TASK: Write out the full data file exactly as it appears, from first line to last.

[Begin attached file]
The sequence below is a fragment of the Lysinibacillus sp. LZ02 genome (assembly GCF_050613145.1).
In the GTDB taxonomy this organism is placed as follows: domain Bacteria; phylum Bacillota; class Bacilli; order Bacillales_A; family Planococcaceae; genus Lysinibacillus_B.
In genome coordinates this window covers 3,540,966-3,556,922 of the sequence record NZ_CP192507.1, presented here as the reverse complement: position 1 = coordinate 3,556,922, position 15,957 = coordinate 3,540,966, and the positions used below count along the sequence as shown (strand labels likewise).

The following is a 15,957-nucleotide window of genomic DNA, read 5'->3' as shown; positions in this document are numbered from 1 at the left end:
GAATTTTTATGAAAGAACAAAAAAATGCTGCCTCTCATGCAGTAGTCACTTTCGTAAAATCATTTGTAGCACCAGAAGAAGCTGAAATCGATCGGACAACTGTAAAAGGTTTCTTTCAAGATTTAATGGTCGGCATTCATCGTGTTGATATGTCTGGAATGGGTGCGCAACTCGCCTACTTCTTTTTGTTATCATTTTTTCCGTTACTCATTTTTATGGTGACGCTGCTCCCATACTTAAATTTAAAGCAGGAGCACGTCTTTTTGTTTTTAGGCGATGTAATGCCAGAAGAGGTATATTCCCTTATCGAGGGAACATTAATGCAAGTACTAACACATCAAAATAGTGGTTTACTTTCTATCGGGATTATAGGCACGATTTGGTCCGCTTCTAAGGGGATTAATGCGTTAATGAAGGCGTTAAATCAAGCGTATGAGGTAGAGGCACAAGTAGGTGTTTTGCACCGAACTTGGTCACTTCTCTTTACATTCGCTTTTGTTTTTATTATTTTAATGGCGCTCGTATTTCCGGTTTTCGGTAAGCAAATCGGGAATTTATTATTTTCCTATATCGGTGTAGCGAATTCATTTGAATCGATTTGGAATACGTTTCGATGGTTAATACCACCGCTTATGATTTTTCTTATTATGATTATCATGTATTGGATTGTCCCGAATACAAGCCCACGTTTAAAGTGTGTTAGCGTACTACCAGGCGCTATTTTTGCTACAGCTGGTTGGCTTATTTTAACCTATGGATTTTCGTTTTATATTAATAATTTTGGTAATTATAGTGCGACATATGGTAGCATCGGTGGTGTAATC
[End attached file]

The sequence below is a fragment of the Lysinibacillus sp. LZ02 genome (assembly GCF_050613145.1).
In the GTDB taxonomy this organism is placed as follows: domain Bacteria; phylum Bacillota; class Bacilli; order Bacillales_A; family Planococcaceae; genus Lysinibacillus_B.
In genome coordinates this window covers 3,540,966-3,556,922 of the sequence record NZ_CP192507.1, presented here as the reverse complement: position 1 = coordinate 3,556,922, position 15,957 = coordinate 3,540,966, and the positions used below count along the sequence as shown (strand labels likewise).

The following is a 15,957-nucleotide window of genomic DNA, read 5'->3' as shown; positions in this document are numbered from 1 at the left end:
GAATTTTTATGAAAGAACAAAAAAATGCTGCCTCTCATGCAGTAGTCACTTTCGTAAAATCATTTGTAGCACCAGAAGAAGCTGAAATCGATCGGACAACTGTAAAAGGTTTCTTTCAAGATTTAATGGTCGGCATTCATCGTGTTGATATGTCTGGAATGGGTGCGCAACTCGCCTACTTCTTTTTGTTATCATTTTTTCCGTTACTCATTTTTATGGTGACGCTGCTCCCATACTTAAATTTAAAGCAGGAGCACGTCTTTTTGTTTTTAGGCGATGTAATGCCAGAAGAGGTATATTCCCTTATCGAGGGAACATTAATGCAAGTACTAACACATCAAAATAGTGGTTTACTTTCTATCGGGATTATAGGCACGATTTGGTCCGCTTCTAAGGGGATTAATGCGTTAATGAAGGCGTTAAATCAAGCGTATGAGGTAGAGGCACAAGTAGGTGTTTTGCACCGAACTTGGTCACTTCTCTTTACATTCGCTTTTGTTTTTATTATTTTAATGGCGCTCGTATTTCCGGTTTTCGGTAAGCAAATCGGGAATTTATTATTTTCCTATATCGGTGTAGCGAATTCATTTGAATCGATTTGGAATACGTTTCGATGGTTAATACCACCGCTTATGATTTTTCTTATTATGATTATCATGTATTGGATTGTCCCGAATACAAGCCCACGTTTAAAGTGTGTTAGCGTACTACCAGGCGCTATTTTTGCTACAGCTGGTTGGCTTATTTTAACCTATGGATTTTCGTTTTATATTAATAATTTTGGTAATTATAGTGCGACATATGGTAGCATCGGTGGTGTAATC